Trump doubles down on criticism of military for not capturing Osama bin Laden sooner
President Donald Trump is doubling down on his criticism of a decorated Navy Seal who led the successful mission to take down 9/11 mastermind Osama bin Laden, saying on Monday that bin Laden should have been captured “long before” the United States got him.
Trump’s comment comes as he finds himself under fire for attacking retired Adm. Bill McRaven, who successfully led the effort to take down bin Laden. Trump told Fox News’ Chris Wallace that McRaven is a Hillary supporter who should have captured bin Laden “a lot sooner” than he did.
Despite the criticism, Trump is not backing away from that sentiment.
“Of course we should have captured Osama Bin Laden long before we did,” Trump tweeted Monday morning. “I pointed him out in my book just BEFORE the attack on the World Trade Center. President Clinton famously missed his shot. We paid Pakistan Billions of Dollars & they never told us he was living there. Fools!”
Trump’s claim in his 2015 book that he called on the U.S. to “take out” bin Laden in 2000 — before the 9/11 attack — was rated “mostly false” by Politifact.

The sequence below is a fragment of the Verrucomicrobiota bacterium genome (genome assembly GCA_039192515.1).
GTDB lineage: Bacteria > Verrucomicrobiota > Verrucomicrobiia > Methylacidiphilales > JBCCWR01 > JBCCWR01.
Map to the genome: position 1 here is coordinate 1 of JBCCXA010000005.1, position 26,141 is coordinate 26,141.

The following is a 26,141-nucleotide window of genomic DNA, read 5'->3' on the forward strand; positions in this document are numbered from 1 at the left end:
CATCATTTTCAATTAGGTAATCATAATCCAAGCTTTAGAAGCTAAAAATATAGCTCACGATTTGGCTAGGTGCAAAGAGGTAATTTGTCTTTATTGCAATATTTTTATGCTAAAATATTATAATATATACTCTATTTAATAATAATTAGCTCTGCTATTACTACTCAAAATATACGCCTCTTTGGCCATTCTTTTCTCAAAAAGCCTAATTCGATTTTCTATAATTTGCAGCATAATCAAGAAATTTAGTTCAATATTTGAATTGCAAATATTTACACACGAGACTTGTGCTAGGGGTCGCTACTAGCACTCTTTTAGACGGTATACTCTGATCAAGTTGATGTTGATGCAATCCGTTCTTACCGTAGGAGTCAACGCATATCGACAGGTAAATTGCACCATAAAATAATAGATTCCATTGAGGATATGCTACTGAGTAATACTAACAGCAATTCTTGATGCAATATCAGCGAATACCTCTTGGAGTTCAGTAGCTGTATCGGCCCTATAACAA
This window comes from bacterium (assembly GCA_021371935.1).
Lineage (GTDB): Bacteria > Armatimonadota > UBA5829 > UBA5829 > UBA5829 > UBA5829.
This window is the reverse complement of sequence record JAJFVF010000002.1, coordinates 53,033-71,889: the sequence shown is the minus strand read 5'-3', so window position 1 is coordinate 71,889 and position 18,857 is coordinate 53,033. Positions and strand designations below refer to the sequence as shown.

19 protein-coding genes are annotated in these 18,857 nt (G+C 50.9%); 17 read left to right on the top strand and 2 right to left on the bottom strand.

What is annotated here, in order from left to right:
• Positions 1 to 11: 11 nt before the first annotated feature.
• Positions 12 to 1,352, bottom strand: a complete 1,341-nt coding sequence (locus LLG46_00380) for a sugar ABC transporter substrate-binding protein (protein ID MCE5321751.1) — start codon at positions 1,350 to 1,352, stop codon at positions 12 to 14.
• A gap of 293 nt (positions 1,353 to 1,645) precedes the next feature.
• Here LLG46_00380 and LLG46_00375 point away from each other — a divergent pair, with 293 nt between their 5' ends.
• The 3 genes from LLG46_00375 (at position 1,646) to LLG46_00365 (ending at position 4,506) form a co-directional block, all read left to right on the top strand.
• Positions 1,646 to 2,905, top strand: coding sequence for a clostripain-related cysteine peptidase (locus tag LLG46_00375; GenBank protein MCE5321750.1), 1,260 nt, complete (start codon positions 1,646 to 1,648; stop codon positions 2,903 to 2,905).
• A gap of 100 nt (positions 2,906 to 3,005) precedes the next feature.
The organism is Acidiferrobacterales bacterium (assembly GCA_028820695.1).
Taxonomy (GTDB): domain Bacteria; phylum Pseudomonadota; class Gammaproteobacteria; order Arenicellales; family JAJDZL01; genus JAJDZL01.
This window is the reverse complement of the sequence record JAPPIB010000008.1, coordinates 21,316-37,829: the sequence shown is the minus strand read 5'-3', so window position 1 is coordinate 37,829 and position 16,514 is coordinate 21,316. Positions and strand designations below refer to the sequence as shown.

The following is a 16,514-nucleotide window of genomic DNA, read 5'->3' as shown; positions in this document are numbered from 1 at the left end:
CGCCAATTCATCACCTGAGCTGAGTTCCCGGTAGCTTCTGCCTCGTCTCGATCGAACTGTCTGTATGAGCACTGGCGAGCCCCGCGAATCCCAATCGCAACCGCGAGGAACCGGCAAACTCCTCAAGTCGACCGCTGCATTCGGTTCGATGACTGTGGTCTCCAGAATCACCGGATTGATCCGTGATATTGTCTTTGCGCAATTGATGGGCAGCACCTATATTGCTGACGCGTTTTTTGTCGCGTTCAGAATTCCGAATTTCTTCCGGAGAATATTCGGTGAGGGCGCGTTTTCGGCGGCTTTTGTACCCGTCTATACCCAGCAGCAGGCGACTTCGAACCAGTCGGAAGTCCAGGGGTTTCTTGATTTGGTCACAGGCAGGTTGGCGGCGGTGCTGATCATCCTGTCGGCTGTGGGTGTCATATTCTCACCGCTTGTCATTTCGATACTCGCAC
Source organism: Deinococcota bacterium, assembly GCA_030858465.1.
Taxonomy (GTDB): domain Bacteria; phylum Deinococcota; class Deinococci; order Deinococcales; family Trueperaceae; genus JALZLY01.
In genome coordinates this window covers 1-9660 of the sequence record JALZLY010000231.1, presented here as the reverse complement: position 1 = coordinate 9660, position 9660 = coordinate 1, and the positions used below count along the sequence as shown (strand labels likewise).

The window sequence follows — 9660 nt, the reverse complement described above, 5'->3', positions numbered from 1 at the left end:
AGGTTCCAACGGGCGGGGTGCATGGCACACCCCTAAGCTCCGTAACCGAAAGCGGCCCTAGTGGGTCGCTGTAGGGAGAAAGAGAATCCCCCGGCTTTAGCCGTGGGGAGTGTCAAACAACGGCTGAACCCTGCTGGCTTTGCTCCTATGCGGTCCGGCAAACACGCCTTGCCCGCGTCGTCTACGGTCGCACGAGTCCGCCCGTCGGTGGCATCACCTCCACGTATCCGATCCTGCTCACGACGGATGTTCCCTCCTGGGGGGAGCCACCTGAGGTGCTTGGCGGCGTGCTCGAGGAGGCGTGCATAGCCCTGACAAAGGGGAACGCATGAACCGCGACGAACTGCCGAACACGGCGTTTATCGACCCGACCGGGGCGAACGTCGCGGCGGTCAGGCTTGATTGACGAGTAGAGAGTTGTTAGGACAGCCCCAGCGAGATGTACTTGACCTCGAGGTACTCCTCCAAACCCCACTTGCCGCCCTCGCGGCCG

The entire brouhaha with McRaven and bin Laden was sparked when Wallace asked Trump to defend his attacks on the media. In doing so, Wallace brought up McRaven, who has said that Trump’s attacks on the free press were “the greatest threat to democracy.”
When Wallace brought that up, Trump began making baseless claims about McRaven, calling him a Hillary Clinton supporter, as if that prohibits a decorated military veteran from expressing his opinions.
McRaven, for his part, is defending his own criticism of Trump’s anti-press statements.
“I did not back Hillary Clinton or anyone else,” McRaven said in a statement to CNN’s Jake Tapper. “I am a fan of President Obama and President George W. Bush, both of whom I worked for. I admire all presidents, regardless of their political party, who uphold the dignity of the office and who use that office to bring the nation together in challenging times.”
McRaven continued, “I stand by my comment that the president’s attack on the media is the greatest threat to our democracy in my lifetime. When you undermine the people’s right to a free press and freedom of speech and expression, then you threaten the Constitution and all for which it stands.”